Headshots at Home - Part 2
Last week we talked about how, for a very small outlay, you can produce professional quality studio headshots in the comfort of your own home. We covered the very basics you'll need gear-wise and reassured you that you won’t need to take out a second mortgage to get shooting. This week we'll expand a little on how to set-up your gear and get shooting some great family portraits that'll take pride of place on your wall.
A few more words on gear...
Last week we pretty much covered everything that you'll need to start shooting, but we wanted to ad one caveat with regards to your umbrella adaptor. If there’s one piece of equipment that it’s worth spending a little more on, this is it. The cheapest adaptors work fine for a single flash and one umbrella, but they don’t tend to last very long. Spend £25 or so on a Manfrotto or Calumet adaptor and it'll last a lifetime. The extra money you spend on this can be balanced out when you purchase your flashgun. For this kind of work you’ll be working in manual, so there's no need to shell out on a £300 Nikon or Canon flashgun. A cheap Chinese Yongnuo YN-560 II manual flash for £30-£40 will do a great job. Don't be fooled - these are great little units despite their bargain price point.
Setting it up
You've got your gear, now what do you do with it? First time users may be a little anxious at the thought of using this equipment, but we'll walk you through and make it easy...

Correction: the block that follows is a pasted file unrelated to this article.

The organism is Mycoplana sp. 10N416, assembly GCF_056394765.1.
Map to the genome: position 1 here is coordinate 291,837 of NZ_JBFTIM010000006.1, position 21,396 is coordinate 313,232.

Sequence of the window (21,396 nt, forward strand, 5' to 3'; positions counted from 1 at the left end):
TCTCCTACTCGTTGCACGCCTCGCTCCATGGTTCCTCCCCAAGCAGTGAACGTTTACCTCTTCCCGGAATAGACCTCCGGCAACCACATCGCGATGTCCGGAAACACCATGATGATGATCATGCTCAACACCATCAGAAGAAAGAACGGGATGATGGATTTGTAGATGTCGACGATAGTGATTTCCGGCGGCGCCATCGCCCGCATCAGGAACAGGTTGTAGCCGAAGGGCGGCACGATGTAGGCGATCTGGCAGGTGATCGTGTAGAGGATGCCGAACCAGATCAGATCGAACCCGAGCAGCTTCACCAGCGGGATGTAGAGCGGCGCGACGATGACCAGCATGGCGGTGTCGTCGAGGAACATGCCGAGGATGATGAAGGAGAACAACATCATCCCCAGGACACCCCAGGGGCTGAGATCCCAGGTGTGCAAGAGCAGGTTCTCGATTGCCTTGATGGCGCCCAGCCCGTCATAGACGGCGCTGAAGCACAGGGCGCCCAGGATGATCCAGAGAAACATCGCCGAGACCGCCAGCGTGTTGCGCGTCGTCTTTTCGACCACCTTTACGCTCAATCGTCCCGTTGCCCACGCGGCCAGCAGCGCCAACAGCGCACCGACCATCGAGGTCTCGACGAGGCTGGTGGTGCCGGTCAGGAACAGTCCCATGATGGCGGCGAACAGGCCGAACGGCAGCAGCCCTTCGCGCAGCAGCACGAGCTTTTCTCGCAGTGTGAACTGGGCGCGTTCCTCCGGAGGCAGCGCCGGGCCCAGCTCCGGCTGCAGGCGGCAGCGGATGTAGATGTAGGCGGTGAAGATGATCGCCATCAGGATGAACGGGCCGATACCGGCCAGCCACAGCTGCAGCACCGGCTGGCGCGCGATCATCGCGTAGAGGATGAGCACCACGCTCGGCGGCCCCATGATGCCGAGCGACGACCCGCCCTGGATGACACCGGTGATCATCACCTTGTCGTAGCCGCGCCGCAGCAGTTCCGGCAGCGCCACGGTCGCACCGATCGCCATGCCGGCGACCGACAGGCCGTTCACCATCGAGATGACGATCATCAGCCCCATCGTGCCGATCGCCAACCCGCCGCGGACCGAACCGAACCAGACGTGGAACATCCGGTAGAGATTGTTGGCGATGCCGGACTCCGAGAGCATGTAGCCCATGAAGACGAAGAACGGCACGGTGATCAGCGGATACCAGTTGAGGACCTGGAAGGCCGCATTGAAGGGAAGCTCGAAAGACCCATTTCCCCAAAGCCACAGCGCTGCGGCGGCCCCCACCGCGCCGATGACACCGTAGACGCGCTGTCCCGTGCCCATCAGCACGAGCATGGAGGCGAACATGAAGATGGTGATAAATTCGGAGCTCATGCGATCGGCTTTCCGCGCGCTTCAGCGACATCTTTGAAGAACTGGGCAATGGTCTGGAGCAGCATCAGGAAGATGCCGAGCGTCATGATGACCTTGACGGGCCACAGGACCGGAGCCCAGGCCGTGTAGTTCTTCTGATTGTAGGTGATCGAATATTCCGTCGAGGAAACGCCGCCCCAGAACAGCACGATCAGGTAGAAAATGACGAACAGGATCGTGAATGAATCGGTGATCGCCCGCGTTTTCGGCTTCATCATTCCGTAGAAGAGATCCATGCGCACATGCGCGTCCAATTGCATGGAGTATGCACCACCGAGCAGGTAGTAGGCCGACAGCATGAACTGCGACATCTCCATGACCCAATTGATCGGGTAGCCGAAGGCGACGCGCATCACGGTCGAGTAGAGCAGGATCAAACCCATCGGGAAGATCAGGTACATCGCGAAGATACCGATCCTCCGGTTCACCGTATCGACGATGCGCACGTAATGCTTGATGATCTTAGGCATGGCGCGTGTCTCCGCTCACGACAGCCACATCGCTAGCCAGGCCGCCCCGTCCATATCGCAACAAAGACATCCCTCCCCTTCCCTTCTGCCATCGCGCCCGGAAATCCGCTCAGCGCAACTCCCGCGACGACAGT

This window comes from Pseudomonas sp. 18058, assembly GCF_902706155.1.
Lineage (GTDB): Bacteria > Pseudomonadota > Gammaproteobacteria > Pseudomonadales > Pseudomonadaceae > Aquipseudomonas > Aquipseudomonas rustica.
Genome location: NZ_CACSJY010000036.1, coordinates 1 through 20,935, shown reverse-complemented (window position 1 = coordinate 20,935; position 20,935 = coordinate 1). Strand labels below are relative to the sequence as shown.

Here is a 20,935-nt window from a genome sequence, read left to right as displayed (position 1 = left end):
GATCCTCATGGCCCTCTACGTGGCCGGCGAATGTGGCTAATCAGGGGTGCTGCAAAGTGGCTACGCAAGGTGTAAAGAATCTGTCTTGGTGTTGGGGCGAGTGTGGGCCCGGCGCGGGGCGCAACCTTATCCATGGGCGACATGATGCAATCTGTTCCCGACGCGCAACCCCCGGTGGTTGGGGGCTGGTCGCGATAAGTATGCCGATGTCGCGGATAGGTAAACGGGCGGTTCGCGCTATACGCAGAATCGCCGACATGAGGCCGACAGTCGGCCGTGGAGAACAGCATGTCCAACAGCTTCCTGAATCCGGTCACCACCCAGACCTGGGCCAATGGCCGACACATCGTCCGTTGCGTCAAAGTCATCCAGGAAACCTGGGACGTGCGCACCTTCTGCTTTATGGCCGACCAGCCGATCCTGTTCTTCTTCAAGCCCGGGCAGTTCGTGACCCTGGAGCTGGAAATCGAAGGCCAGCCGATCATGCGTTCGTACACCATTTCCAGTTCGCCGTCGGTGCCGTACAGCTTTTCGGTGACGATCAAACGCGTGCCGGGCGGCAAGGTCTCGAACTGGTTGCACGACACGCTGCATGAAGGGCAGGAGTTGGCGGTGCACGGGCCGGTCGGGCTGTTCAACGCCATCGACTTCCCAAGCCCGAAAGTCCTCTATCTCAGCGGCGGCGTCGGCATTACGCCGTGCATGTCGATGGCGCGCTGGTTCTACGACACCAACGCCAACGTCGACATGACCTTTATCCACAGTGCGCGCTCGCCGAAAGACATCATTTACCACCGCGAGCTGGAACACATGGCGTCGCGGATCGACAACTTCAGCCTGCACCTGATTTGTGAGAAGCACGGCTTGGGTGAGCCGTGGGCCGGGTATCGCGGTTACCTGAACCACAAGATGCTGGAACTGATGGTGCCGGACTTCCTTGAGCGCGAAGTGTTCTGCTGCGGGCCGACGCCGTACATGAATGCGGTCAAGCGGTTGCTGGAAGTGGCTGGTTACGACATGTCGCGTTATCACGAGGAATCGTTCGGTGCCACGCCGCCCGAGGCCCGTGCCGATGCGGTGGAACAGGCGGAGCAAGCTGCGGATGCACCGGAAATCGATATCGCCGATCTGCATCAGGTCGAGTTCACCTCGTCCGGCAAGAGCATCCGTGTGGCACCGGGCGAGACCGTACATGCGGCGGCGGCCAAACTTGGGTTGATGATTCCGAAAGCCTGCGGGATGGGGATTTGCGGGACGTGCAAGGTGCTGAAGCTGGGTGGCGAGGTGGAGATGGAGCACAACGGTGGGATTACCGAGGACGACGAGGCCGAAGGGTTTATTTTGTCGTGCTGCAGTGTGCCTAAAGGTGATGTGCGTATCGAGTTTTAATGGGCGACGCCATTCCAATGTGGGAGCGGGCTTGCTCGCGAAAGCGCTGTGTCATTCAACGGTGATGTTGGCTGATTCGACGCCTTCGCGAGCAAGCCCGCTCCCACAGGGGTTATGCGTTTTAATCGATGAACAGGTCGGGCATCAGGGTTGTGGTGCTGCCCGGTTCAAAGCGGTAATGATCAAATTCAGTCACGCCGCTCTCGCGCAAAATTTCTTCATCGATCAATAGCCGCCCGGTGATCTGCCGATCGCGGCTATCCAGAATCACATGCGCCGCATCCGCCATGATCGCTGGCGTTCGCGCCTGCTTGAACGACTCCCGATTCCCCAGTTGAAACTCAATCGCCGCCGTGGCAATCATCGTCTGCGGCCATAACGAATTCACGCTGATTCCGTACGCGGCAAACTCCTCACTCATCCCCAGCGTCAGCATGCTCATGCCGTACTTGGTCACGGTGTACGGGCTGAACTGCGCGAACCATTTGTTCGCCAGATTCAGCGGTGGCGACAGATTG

- Open up your lightstand and screw your umbrella adaptor to it.
- Slide your receiver into the top flash shoe and tighten gently.
- Slide your flashgun into the receiver hotshoe, making sure it's pointing forwards. You may need to turn the receiver on before attaching the flashgun.
- Open up your umbrella and slide it through the hole in the adaptor. You'll see that it’s angled, so make sure the umbrella is pointing upwards.
- Put your transmitter into the hotshoe of your camera.
Things to check...
As we said, the umbrella should be angled upwards and the flashgun pointing somewhere towards the centre of the brolly. Also, very importantly, make sure that the umbrella is centred over one of the outstretched legs of the lightstand, which should be extended fully. This is the only way to properly balance the weight and prevent accidents.
Next week we'll start concentrating on backgrounds and offer a couple of alternatives for you to consider...